Inspired by the sequel to Alice in Wonderland, which Lewis Carroll called Through the Looking Glass, this piece for young audiences is equally aimed at adults, who can readily grasp the outlandish allusions and relish the subversive characterisations.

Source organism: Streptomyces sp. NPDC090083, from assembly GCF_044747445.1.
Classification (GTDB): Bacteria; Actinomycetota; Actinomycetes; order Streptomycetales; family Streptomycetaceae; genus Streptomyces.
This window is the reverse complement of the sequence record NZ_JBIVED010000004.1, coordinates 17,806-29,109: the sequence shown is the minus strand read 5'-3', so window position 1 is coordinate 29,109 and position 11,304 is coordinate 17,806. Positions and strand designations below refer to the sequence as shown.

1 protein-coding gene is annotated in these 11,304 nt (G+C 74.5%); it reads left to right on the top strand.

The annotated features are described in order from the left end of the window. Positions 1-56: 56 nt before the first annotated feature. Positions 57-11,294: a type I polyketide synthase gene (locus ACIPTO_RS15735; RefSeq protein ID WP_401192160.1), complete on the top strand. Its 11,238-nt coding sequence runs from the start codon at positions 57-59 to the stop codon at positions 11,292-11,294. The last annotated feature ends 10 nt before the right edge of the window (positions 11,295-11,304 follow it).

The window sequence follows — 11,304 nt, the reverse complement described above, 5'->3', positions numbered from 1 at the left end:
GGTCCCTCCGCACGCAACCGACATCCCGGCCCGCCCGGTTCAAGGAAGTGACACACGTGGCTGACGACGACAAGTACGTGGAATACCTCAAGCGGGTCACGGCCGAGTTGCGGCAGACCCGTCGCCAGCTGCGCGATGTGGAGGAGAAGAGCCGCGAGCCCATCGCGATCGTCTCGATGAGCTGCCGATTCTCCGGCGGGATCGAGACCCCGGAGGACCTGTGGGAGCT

Here, everything behind the mirror is indeed reversed, distorted or altered, notably conventional moral values. In this sarcastic, trance-like setting, nothing happens normally, nor does it correspond to expectations of a magical and enchanting world. A far cry from Walt Disney’s vision and, by the same token, Achter de Spiegel is much closer to that of children themselves, who, at once mischievous and cynical, wouldn’t think twice about being cruel or to play the worst jokes imaginable. The seven dancers take turns to play the character of Alice; this instantly implies a gender confusion, a state which Smits accentuates with insolence and exultation. By drowning the stage in punk music and ruining Tchaikovsky’s Swan Lake, the background music contributes to disrupting norms and rules of conduct, whereby children are supposed to be picture perfect. Here, psychoanalytical analyses take pride of place, via interpretations that reflect Lewis Carroll’s funny and disturbing universe particularly well.